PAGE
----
The death toll in Indonesia from bird flu rose to 55 on Tuesday after officials confirmed that a 27-year-old woman who died last week was infected with the virus.
The death is the third to be confirmed in two days in Indonesia, which is grappling with the world's highest number of deaths from avian influenza.
"Both tests showed her to be positively infected with the bird flu virus, making her the 55th fatal casualty" in Indonesia, said Tontro, an official at the health ministry's national bird flu information centre.
Positive results from two Indonesian laboratories mean that the World Health Organisation (WHO) includes the case in its records.
The woman from Central Java province, identified by the centre as Mistiyem, developed symptoms on October 8 and was hospitalised on October 12. She died a day later, according to a statement posted on the WHO website.
The WHO said the source of her exposure to the virus was currently under investigation.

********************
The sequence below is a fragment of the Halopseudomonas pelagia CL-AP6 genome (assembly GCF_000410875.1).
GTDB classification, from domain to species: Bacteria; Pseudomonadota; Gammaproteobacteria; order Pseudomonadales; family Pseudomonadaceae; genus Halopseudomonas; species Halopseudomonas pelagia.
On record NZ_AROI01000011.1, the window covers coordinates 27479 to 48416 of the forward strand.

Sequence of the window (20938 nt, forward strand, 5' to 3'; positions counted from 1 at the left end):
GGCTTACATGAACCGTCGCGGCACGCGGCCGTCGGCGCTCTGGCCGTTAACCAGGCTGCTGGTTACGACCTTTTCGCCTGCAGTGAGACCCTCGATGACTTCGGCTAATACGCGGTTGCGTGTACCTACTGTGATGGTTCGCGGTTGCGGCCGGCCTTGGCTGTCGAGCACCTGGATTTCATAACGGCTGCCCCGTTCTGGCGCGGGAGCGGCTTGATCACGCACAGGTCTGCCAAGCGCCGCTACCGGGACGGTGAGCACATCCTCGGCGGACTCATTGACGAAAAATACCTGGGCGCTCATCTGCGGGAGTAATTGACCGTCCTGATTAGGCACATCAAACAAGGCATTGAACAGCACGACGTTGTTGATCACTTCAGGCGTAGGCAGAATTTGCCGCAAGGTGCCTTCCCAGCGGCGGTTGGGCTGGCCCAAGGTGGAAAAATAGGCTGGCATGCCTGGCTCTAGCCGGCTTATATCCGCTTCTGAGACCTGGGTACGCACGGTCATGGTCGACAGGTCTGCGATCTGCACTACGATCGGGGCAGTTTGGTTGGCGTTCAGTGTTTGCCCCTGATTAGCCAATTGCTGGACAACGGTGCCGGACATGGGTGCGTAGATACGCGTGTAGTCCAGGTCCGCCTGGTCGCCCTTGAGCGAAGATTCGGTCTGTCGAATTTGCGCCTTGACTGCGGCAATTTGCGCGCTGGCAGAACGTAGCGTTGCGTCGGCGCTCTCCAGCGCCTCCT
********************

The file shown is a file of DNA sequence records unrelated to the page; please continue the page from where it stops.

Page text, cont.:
The vast majority of cases in the archipelago nation have been spread by contact with infected poultry, though several cases of limited human-to-human transmission have also occurred here.
More human cases of the virus—72 have now been reported in Indonesia, the world's fourth most populous nation—increase the possibility of the H5N1 virus mutating to become easily transmissible among people.
Scientists fear that this could lead to a global flu pandemic with a potential death toll of millions.
On Monday, the health ministry confirmed the deaths of a 67-year-old woman who died in West Java's Bandung late on Sunday and an 11-year-old boy, who died in Jakarta on Saturday.
Both were believed to have had contact with poultry before they died, the WHO statement said.
Health officials said that the woman had been suffering from encephalitis, or inflammation of the brain, believed to be caused by the virus and the first case of its type in Indonesia.
The UN's senior bird flu official appealed to international donors last month to speed up the disbursement of promised aid to Indonesia to help it fight the spread of H5N1 among the population.
Officials in Jakarta have said they need around 250 million dollars a year for the next three years to effectively combat the virus, but next to no funds have arrived since donors pledged millions at a conference in Beijing this year.
Critics have charged that the country, which was accused of initially covering up outbreaks, has been slow to fight bird flu.